Details: (M), 131 mins, In Cinemas 26 February 2009, United States, English
Synopsis: Chronicling key moments in George W. Bush's life, from his wayward youth to his invasion of Iraq, Oliver Stone paints a portrait of a man eager to step out of his father's shadow.
Oliver Stone’s third essay at analysing a highly flawed US president has its flaws.
George W. Bush left office as the most unpopular American president in at least six decades, according to numerous opinion polls in the US. So it was no great surprise that a movie about the rise and downfall of the good ol’ boy from Texas was largely ignored by US audiences, despite director Oliver Stone’s prior success in chronicling highly flawed US presidents in JFK and Nixon. Which begs the question: If Yanks didn’t embrace W., why would the rest of the world care? Well, my guess is this uneven and fitfully entertaining mix of satire, quasi-documentary and tragedy will appeal strictly to political junkies and Stone’s fans.
The movie opens with the middle-aged Bush (Josh Brolin) standing in an empty baseball stadium, wearing the number 43 jersey (denoting the 43rd president) and waving to the cheers of a non-existent crowd: undoubtedly an allegory for the acclaim he sought all his life, and was denied at the end of his time in the Oval Office.
The script by Stanley Weiser (who also penned Stone’s Wall Street) bounces bounce back and forth between the Iraq-dominated presidency and George W.’s transformation from an aimless, boozing, womanising, rich kid to a sober, born-again Christian, loving husband of Laura (Elizabeth Banks) and leader of the free world.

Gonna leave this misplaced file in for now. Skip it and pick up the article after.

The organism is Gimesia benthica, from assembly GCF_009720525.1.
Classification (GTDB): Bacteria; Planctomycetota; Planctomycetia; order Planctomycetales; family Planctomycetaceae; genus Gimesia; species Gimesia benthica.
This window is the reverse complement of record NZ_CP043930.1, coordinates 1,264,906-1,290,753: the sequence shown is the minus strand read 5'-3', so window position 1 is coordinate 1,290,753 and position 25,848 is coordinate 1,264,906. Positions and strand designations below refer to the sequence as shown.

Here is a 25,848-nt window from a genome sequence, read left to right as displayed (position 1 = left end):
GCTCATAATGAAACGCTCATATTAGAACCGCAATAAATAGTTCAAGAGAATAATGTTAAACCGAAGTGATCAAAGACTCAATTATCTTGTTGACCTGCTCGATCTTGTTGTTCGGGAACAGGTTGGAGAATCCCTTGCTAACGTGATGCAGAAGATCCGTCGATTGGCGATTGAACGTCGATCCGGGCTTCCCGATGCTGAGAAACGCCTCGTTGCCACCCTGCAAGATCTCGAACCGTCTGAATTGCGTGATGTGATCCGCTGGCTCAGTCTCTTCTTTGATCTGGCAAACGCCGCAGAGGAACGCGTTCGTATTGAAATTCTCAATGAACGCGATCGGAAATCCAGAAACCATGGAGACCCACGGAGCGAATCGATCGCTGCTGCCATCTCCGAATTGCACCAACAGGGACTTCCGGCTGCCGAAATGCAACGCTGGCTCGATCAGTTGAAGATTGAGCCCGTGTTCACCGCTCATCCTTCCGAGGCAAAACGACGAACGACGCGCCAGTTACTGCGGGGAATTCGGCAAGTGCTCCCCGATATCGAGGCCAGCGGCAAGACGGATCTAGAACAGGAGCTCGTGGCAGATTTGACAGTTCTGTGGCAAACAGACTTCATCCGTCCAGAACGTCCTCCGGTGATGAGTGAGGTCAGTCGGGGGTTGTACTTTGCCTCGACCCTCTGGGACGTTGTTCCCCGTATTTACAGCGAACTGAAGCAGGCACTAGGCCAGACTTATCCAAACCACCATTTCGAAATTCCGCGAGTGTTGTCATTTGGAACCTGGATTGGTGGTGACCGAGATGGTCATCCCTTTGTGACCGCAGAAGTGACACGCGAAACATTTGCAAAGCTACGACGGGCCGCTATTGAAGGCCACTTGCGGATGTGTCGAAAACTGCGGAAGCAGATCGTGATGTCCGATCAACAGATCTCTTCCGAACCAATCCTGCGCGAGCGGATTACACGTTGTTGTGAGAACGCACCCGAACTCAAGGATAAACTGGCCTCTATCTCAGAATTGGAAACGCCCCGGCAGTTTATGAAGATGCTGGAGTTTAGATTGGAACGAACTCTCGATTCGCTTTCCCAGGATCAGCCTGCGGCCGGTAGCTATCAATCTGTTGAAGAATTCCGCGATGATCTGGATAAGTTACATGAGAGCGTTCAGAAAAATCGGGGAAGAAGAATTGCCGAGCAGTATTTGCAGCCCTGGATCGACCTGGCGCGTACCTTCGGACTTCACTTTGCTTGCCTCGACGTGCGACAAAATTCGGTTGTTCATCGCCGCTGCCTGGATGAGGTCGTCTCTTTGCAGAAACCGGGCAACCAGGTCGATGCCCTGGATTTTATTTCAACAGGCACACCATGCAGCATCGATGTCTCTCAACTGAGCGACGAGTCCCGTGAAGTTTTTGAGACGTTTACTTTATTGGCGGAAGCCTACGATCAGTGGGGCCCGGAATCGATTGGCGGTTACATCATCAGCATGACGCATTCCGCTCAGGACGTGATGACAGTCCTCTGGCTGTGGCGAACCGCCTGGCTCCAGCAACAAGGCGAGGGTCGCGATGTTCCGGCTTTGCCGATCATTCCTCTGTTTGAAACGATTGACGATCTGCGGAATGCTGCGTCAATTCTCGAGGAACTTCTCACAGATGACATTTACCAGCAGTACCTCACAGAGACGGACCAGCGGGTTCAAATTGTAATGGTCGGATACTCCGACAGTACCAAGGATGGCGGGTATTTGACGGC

He’s clearly manipulated by the neo-cons in cabinet, led by the scheming Vice-President Dick Cheney (a sneering Richard Dreyfus), Secretary of Defence
Donald Rumsfeld (Scott Glenn) and Karl Rove (Toby Jones), who tutors him on sound bites and tries unsuccessfully to stop him mangling the language.
Jeffrey Wright is a terrific actor but he lacks the gravitas and commanding presence to be convincing as Secretary of State Colin Powell. Thandie Newton looks and sounds uncannily like Condoleezza Rice, but Condi is shown here as little more than a bit player in a White House dominated by alpha-males.
At the core of the film, however, is W’s troubled relationship with his father (James Cromwell) and mother Barbara (Ellen Burstyn). Young George was a constant disappointment to his father, according to this version of events. “What do you think you are, a Kennedy?” George Sr. bellows after one of his son’s drunken escapades. W. himself felt he could never please “poppy,” no matter what he did or how hard he tried.
How much is fact and how much is fiction? I’m not sure, although the bickering in the Cabinet between Powell and the neo-cons seems credible, as does Bush’s meltdown when he’s finally told there were no weapons of mass destruction.
Elizabeth Banks is terrific as the young Laura, an earthy librarian who supports the Democrats when she first meets George, but she recedes into the background as the story progresses.
Brolin displays an impressive range as his character evolves from 1960s frat boy to a president who seemed on top of the world after the fall of Saddam Hussein,
and who could not seem to comprehend his later downfall.
While this W is portrayed as an amiable, baseball-loving, God-fearing simple-minded, self-righteous guy who was rarely troubled by self-doubt or intellect, I suspect the real W. was much more terrifying.
Watch Films Online
Films on SBS TV
SBS Film Guide to...
Celebrate Australian filmmaking with this home-grown season. Starts May 25.
Land, Money and Power… Dig deep into Australia’s epic history of mining.
The Tony award-winner sings Broadway numbers and re-imagines modern tunes from Lady Gaga to Sting.